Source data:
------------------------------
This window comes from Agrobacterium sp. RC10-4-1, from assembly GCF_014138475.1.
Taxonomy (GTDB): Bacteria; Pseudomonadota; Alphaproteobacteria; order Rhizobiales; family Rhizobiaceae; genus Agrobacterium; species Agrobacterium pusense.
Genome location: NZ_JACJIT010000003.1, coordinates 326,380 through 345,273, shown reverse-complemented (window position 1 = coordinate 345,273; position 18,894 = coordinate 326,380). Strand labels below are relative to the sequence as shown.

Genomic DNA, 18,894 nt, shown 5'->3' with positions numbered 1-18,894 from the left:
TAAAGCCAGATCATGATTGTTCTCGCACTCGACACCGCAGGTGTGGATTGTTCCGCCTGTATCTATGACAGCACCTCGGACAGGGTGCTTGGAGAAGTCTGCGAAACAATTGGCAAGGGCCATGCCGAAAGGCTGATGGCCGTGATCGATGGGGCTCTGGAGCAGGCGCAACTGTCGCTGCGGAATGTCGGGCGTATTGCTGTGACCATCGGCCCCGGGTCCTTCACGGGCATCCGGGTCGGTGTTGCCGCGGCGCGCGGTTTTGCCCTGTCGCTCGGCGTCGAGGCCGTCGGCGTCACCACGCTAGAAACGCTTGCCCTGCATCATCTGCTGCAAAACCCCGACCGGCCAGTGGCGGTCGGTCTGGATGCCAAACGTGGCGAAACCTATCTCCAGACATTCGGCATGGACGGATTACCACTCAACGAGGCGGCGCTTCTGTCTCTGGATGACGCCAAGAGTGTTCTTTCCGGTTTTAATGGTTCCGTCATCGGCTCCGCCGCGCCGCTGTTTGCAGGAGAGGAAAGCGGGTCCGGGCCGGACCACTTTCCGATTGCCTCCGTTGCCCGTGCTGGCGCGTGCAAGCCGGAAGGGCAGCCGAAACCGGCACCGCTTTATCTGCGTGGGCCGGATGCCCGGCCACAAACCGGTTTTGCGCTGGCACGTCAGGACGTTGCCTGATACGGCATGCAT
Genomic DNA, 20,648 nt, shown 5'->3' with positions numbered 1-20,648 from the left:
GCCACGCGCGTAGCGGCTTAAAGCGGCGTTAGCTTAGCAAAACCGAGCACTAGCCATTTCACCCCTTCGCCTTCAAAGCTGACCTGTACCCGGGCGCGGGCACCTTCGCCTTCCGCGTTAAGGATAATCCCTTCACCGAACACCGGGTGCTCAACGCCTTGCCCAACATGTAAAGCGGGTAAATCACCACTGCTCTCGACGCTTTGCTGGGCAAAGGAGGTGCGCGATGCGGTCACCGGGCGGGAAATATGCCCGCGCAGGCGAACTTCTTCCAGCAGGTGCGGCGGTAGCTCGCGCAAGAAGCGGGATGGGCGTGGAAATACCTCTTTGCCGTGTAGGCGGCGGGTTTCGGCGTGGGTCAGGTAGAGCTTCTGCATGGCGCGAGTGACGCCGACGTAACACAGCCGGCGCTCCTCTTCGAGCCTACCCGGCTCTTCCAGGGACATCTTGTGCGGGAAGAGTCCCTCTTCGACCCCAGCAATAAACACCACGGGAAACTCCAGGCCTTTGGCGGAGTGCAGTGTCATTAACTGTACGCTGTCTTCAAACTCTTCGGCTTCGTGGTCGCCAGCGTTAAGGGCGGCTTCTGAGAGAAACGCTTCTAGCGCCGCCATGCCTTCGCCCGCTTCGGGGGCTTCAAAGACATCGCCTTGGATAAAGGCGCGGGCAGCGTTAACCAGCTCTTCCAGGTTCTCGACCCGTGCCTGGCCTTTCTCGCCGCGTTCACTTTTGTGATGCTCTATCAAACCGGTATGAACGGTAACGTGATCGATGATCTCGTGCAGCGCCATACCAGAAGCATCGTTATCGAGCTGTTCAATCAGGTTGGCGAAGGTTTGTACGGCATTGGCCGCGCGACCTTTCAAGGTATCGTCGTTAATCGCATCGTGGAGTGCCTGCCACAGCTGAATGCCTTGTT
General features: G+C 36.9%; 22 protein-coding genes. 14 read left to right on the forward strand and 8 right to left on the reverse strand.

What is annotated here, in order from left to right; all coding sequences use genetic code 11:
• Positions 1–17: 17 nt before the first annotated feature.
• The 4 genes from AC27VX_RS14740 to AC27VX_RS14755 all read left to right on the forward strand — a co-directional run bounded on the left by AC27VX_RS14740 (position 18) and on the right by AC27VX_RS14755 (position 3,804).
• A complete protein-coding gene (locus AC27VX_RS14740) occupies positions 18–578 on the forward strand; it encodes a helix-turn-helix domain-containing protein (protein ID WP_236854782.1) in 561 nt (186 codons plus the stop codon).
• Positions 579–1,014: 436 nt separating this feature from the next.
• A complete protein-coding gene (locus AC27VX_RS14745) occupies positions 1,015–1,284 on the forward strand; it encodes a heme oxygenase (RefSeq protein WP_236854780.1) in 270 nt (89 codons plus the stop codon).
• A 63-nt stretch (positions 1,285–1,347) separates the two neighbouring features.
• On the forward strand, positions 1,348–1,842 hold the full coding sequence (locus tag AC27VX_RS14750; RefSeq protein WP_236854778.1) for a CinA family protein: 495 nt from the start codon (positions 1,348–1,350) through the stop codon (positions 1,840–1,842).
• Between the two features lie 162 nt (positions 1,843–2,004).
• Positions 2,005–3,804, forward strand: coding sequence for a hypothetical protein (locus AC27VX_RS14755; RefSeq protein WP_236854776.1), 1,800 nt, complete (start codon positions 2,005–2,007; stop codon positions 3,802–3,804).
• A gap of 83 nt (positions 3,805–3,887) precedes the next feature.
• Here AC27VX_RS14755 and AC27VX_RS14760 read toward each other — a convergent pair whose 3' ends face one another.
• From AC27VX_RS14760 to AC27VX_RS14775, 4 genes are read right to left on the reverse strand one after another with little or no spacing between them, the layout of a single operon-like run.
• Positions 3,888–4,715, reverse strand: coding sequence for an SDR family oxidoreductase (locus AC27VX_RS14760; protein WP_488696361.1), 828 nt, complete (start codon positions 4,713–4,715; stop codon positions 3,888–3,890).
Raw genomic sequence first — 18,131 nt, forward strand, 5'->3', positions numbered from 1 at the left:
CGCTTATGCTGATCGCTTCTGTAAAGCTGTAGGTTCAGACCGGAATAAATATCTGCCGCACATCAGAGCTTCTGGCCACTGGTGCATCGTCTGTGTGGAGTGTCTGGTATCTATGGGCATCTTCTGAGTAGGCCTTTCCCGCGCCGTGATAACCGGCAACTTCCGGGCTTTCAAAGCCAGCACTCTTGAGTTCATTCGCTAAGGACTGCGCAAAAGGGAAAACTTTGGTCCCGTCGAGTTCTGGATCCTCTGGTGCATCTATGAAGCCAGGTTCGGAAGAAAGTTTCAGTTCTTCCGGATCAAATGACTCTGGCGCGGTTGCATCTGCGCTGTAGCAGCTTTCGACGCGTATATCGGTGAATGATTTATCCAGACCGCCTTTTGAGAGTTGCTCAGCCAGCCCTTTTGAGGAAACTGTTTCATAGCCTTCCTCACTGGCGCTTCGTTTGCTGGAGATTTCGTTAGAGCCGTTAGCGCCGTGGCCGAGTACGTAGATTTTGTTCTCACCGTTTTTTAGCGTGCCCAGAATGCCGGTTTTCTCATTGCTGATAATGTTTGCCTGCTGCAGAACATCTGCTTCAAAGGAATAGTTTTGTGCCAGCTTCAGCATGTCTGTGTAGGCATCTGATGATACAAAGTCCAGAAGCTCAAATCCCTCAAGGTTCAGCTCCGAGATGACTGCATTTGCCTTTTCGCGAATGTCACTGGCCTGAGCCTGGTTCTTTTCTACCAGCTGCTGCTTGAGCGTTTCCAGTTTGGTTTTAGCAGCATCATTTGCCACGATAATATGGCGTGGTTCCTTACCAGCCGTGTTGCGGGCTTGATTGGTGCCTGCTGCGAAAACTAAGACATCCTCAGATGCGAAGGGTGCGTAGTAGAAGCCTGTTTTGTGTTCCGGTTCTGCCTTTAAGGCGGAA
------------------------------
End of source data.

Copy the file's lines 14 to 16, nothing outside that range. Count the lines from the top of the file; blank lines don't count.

• A complete protein-coding gene (locus AC27VX_RS14745) occupies positions 1,015–1,284 on the forward strand; it encodes a heme oxygenase (RefSeq protein WP_236854780.1) in 270 nt (89 codons plus the stop codon).
• A 63-nt stretch (positions 1,285–1,347) separates the two neighbouring features.
• On the forward strand, positions 1,348–1,842 hold the full coding sequence (locus tag AC27VX_RS14750; RefSeq protein WP_236854778.1) for a CinA family protein: 495 nt from the start codon (positions 1,348–1,350) through the stop codon (positions 1,840–1,842).